A day-long rain cancels my intended visit to the upper Sinnemahoning. Disappointment has me dreaming– oh, those might-have-been trout! Those wild browns upstream of Costello, those speckled natives of the East Fork pools!
Some old moderns like myself get sidetracked now and then, get rolled by forces that reduce us to the level of a small kid or a primitive hunter or a drooling elder. No, there’s not much to be done at times like this. The mind gets loosened by the storm, and someone says, “Damn, the fishing could be good today. I haven’t seen the Birch or the Wild Boy Run in ages.”
Wild nature rounds us if our senses apprehend. Here at home the whip-poor-will, after years of absence from my life, surprises with its call at dusk. Front yard, back yard, pine grove recitations! So I study dusk and dawn as the night-bird fills all crevices with sound. Thoreau once said, “New beings have usurped the air we breathe,” and I listen even in the rain.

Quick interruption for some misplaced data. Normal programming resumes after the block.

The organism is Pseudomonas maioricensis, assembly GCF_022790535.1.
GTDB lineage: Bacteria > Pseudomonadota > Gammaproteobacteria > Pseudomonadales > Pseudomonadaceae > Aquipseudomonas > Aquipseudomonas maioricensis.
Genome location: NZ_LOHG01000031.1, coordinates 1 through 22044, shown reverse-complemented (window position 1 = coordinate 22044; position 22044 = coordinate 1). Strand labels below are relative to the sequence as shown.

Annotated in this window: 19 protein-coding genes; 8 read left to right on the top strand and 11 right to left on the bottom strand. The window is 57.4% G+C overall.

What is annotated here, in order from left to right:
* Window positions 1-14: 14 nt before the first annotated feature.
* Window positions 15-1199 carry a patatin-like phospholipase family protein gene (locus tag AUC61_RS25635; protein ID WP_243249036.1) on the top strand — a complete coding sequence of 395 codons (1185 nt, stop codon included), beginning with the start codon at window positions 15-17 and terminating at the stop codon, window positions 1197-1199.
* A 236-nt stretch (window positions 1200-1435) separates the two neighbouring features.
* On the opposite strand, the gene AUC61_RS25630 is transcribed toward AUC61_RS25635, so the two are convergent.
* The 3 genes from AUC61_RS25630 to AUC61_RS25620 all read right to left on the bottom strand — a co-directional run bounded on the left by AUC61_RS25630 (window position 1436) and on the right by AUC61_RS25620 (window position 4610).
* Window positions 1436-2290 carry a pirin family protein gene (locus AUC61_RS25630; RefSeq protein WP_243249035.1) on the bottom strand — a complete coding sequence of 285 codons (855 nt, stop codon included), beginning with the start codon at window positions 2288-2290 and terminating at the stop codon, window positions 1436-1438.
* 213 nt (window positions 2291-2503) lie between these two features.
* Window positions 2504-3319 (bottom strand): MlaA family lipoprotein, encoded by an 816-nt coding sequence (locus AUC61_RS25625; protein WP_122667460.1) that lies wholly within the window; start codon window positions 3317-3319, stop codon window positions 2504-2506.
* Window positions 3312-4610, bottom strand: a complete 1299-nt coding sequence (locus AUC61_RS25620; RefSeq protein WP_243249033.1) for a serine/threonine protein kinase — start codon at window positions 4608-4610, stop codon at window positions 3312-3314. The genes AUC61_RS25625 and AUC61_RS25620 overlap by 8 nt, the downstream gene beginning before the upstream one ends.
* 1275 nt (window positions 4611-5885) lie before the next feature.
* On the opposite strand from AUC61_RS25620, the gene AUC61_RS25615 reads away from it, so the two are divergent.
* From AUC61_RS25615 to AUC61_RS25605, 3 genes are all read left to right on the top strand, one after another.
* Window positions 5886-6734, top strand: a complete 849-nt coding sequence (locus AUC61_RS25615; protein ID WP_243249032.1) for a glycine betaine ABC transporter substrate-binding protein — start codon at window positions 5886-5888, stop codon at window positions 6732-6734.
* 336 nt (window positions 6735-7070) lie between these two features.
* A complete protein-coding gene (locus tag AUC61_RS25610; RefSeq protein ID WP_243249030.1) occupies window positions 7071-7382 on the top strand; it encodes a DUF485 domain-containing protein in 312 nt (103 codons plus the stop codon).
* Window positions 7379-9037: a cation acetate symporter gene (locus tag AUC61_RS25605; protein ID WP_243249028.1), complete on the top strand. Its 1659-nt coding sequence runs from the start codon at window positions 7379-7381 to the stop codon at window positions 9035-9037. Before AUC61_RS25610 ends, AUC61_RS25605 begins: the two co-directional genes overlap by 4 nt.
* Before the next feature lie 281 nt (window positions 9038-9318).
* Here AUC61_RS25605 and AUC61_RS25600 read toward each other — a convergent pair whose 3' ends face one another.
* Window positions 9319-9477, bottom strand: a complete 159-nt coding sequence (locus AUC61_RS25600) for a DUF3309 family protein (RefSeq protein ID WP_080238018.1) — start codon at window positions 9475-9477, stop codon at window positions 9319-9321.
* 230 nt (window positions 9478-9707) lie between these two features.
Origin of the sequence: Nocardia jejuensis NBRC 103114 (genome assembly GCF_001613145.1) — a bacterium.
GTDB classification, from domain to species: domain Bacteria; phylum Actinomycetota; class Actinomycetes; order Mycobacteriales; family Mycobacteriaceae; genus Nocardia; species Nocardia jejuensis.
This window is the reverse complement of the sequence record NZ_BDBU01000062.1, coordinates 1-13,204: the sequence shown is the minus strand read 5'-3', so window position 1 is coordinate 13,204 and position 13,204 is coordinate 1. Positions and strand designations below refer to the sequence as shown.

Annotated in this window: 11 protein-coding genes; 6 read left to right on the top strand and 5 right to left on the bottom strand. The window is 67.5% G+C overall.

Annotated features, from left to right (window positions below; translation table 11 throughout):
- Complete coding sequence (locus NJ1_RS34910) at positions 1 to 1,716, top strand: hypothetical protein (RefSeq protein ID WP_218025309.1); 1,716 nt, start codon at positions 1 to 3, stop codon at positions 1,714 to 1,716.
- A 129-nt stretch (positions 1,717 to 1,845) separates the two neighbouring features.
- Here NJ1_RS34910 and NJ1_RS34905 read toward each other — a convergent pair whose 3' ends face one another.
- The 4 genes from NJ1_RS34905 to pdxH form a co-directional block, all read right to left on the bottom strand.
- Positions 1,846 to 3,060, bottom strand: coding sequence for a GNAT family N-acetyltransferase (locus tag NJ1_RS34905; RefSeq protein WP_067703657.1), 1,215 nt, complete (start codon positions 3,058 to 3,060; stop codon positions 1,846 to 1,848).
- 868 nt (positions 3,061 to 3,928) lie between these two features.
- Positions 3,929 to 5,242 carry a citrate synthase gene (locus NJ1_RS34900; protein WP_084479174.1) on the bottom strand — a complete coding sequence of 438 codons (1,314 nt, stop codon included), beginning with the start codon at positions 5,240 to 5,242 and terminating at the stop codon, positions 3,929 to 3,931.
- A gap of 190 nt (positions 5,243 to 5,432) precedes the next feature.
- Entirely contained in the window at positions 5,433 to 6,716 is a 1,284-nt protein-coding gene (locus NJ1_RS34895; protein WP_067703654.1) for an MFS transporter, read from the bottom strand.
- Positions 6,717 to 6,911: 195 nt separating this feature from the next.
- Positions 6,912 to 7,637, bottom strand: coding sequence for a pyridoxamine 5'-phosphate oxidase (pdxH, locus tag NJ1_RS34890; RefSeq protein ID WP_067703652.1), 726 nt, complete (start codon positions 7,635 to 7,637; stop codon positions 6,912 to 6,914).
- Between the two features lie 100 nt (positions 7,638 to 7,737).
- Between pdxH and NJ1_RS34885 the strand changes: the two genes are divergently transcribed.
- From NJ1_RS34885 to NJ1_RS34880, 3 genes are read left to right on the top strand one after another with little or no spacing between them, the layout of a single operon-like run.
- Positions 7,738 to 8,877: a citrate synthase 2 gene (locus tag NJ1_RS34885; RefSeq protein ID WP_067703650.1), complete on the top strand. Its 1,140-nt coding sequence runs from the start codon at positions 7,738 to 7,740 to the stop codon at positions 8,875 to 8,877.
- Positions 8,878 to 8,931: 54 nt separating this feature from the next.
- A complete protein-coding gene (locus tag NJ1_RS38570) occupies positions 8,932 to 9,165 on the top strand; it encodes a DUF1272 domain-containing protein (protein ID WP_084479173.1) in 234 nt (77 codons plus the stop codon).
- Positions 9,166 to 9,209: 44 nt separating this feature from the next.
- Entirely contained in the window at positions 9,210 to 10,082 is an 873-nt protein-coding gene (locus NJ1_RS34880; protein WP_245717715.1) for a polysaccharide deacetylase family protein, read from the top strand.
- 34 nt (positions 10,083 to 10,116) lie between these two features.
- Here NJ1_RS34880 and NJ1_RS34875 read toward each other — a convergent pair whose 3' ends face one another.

The child can be father to the man, they say. You can step in the same stream twice and watch yourself dissolve. I can fish or bird in the universal solvent, direct my wandering in the mythos of the wild. I won’t have to curse those sodden hours in the rain. My daydreams, mixed with memory, are therapeutic. I can salvage drier moments here at home.